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Thread: SchizophRINGia (by Gramophone®)

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    Assistant Administrator Chi_townPhilly's Avatar
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    Default SchizophRINGia (by Gramophone®)

    A leisurely afternoon in the local book shop gave me the opportunity to peruse the latest issue of "Gramophone." It contained an article assessing the merits of the various Wagner "Ring" cycles. I thought I'd see how their recommendations lined up with other sources, but instead I came away far more interested in how their plaudits corresponded to their previous pronouncements.

    I have a three-year old review book from Gramophone. In it, the Böhm Ring gets the maximum OOO-rating, and the Solti set got a OO... but it was the Solti set that was mentioned in the summing-up "100 great recordings."

    In the latest review book, the Böhm effort was "de-listed," the Keilberth 1955 Ring was given the OOO-rating, and the Solti Ring remained at OO, and also remained on the "100 great recordings" list [Although the Keilberth Walküre appeared on the same list].

    In the magazine article, the Böhm set came in for some stick, the author(s) narrowed it down to a podium of Furtwängler, Klauss, and Keilberth, giving top consideration to Clemens Krauss.

    I thought to myself: there's still time left this year... you can change your mind again before Boxing Day.

    My conclusions: 1) I'm disinclined to think that Krauss is going to provide such transcendent insights as to overlook the early-50s mono-sound.
    2) My first exposure to both Furtwängler and the Ring was an old LP set of him putting La Scala's company through their paces. It was not a serendipitous nexus in space-time. I would overcome my puzzled initial impressions of both music and music-leader, eventually... but the meeting reminded me of what a prominent Philadelphia sports-talk personality said about women's basketball... "I like women... and I like basketball, but that doesn't mean I like women's basketball."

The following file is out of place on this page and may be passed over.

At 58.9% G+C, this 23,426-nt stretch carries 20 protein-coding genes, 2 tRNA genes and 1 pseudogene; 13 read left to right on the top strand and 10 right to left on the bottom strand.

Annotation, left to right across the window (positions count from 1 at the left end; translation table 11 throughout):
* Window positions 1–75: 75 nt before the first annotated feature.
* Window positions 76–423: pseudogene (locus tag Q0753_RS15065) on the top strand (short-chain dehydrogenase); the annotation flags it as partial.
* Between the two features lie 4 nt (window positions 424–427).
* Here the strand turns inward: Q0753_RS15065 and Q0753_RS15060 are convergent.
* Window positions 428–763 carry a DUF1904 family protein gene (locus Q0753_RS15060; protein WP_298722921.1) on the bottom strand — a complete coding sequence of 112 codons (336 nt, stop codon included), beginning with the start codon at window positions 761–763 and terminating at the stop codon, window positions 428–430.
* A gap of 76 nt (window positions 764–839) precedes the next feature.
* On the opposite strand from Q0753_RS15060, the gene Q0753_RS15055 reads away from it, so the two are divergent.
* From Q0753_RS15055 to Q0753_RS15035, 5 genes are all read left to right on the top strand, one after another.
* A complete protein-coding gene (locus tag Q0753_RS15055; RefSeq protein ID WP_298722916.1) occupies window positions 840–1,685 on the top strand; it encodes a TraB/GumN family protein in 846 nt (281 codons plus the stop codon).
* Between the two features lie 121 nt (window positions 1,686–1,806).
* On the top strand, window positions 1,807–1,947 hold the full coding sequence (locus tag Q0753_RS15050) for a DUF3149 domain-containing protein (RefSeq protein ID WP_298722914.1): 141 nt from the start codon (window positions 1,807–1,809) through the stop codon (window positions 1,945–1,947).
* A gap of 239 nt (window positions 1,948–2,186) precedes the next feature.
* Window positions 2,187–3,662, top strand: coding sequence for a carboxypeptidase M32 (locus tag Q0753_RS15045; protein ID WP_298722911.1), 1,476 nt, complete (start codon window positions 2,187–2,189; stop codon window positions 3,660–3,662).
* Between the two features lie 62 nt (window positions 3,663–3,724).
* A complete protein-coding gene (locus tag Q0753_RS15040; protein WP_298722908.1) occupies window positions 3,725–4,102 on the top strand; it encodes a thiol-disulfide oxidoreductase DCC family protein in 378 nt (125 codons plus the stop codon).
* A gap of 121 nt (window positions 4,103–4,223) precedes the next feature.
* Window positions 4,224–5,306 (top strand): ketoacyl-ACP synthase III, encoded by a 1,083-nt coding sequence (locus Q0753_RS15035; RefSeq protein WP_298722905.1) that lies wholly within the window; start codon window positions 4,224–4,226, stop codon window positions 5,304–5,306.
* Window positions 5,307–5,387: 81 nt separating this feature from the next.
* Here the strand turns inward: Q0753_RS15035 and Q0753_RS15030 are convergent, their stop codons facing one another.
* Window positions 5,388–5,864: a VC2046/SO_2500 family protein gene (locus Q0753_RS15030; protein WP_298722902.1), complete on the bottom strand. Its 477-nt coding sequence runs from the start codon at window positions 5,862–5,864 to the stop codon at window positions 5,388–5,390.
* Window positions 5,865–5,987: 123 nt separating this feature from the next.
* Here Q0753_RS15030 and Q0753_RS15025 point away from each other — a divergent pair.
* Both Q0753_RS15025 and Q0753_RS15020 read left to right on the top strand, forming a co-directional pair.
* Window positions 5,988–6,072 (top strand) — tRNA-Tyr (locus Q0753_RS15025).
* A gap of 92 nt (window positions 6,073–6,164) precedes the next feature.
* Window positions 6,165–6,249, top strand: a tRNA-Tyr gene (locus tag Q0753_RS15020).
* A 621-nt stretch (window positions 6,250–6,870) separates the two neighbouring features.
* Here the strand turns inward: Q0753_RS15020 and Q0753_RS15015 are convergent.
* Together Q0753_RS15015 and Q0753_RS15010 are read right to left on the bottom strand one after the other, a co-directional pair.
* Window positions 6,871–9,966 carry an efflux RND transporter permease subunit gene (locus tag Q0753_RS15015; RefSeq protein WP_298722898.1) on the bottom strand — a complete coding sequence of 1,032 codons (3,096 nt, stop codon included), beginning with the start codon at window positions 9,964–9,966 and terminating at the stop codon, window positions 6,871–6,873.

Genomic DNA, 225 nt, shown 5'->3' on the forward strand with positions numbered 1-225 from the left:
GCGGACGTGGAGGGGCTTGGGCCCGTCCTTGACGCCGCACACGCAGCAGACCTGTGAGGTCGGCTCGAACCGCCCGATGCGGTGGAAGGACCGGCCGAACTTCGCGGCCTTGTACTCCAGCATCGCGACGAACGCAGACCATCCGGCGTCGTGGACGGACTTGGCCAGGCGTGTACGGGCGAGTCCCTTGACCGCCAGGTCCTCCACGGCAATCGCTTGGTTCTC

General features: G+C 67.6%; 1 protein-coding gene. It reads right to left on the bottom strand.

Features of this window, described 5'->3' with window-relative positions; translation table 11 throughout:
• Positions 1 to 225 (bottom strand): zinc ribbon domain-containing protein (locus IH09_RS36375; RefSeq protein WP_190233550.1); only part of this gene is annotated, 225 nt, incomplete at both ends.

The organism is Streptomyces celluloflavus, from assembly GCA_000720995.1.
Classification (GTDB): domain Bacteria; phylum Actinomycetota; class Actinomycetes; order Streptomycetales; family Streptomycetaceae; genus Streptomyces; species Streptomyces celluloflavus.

3) Based on my recent samplings, I feel that the Keilberth 1955 is all that(!) The previous merit of those 50's "historical" sets was to hear the singers... and to hear the singers in proto-stereo at Bayreuth under cohesive leadership puts the remaining "historical" and "live" efforts in the shade. Prices are (finally) coming down on these sets, too! A person could easily "live" with this as a first choice.
    4) There are reasons why the Solti Ring remains the best-selling opera set of all time. Broad, reasonably continuous "takes" means that the traditional bugaboo of studio recording- loss of (perceived) "immediacy" and "drama" are really non-factors. Studio whiz John Culshaw gave of his best in his capture of the sounds of the drama. Solti (and Culshaw) rules, okay?!
    The hardest knife ill us'd doth lose his edge. Shakespeare- Sonnet 95

  2. #2
    Senior Member nefigah's Avatar
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    Rise, post, rise from your slumber!

    Thank you, this is quite helpful as I ponder purchasing a proper performance.

    It's interesting that no one has managed to do a better version of the Ring in almost half a century...

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